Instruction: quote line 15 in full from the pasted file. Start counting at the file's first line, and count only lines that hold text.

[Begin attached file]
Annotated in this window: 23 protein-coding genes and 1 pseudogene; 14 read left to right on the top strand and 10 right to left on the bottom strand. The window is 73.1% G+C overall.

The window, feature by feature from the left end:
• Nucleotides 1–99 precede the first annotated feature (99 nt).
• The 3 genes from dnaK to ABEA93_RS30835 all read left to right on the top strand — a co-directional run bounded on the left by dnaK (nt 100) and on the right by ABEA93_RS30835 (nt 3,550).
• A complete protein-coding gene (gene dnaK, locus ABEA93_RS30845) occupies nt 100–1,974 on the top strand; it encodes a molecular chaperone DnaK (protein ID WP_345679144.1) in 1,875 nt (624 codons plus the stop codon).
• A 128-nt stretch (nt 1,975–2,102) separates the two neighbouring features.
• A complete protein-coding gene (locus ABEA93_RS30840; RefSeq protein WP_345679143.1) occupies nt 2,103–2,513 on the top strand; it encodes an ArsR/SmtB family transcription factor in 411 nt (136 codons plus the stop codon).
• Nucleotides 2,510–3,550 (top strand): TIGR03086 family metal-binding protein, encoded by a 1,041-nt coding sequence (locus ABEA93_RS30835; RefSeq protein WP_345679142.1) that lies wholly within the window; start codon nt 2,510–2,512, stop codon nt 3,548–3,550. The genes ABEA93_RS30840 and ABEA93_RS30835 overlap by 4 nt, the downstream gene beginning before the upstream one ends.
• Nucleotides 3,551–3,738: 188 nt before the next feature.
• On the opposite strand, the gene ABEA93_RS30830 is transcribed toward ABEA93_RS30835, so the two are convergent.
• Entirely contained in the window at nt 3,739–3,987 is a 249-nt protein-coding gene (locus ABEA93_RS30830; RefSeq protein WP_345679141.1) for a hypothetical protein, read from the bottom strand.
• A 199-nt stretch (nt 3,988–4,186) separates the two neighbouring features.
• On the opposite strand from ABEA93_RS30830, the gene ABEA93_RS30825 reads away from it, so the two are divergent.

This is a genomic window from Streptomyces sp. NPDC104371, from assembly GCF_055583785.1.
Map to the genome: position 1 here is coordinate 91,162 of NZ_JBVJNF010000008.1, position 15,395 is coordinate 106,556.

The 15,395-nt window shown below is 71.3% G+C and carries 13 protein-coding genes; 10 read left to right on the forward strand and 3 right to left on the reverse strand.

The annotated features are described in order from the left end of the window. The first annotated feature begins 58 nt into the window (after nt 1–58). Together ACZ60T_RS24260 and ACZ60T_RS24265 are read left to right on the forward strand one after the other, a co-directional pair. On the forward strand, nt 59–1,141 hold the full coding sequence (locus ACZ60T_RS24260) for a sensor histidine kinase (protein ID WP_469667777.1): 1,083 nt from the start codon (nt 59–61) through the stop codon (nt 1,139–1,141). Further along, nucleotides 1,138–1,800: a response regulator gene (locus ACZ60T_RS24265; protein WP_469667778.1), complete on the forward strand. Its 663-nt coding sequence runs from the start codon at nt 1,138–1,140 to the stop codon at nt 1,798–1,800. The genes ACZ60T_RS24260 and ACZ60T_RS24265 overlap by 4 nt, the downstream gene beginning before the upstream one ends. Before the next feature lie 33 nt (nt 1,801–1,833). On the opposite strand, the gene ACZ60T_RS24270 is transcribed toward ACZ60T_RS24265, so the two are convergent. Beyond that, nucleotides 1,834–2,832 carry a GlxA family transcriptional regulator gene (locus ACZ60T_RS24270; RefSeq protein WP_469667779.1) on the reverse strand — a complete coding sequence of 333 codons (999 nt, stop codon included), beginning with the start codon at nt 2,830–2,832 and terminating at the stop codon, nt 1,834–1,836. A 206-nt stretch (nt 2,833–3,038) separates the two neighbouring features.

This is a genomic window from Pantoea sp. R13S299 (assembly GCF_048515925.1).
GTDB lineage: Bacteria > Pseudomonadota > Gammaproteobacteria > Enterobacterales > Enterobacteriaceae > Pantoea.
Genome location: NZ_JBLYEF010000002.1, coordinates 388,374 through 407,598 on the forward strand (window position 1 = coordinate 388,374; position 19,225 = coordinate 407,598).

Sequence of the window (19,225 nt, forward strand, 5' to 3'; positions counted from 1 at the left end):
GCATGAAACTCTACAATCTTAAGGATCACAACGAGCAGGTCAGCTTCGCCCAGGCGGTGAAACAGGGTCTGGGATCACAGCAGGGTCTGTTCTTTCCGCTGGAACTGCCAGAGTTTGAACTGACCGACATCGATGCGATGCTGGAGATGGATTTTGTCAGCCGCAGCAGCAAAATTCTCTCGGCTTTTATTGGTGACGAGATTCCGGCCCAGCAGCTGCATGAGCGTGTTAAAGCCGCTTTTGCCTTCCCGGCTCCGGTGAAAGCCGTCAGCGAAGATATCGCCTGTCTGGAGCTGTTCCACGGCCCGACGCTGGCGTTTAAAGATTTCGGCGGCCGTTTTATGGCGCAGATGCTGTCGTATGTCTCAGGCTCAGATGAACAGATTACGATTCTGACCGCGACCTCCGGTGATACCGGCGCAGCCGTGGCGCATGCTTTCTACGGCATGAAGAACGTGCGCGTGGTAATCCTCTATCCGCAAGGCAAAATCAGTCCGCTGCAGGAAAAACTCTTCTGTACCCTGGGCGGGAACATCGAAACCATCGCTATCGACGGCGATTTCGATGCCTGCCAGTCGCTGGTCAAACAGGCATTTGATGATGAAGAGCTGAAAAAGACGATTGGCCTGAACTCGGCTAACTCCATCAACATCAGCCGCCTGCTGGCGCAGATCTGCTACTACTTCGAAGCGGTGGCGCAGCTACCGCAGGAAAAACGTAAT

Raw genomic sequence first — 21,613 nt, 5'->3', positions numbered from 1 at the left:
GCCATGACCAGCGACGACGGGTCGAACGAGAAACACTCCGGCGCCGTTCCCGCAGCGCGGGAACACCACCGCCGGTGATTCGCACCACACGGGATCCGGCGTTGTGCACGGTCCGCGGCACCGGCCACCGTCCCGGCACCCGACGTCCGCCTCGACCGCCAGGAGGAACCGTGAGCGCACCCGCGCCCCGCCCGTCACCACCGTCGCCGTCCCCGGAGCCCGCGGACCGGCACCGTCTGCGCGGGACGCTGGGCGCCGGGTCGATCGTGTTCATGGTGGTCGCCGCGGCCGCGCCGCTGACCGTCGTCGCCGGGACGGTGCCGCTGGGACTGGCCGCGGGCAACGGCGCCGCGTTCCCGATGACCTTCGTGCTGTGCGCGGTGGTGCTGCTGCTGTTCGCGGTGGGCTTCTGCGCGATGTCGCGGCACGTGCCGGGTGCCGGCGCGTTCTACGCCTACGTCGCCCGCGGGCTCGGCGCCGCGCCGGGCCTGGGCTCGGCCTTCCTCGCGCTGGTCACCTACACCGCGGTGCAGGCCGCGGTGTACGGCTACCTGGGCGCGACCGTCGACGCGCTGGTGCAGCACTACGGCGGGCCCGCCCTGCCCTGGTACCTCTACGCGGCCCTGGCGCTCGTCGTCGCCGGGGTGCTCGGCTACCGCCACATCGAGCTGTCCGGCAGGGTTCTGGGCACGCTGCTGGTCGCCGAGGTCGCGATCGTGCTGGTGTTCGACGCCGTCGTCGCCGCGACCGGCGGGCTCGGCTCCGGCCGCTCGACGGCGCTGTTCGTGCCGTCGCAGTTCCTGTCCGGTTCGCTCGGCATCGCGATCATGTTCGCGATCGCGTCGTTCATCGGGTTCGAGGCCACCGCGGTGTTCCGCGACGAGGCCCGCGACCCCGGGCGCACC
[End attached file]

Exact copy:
Map to the genome: position 1 here is coordinate 91,162 of NZ_JBVJNF010000008.1, position 15,395 is coordinate 106,556.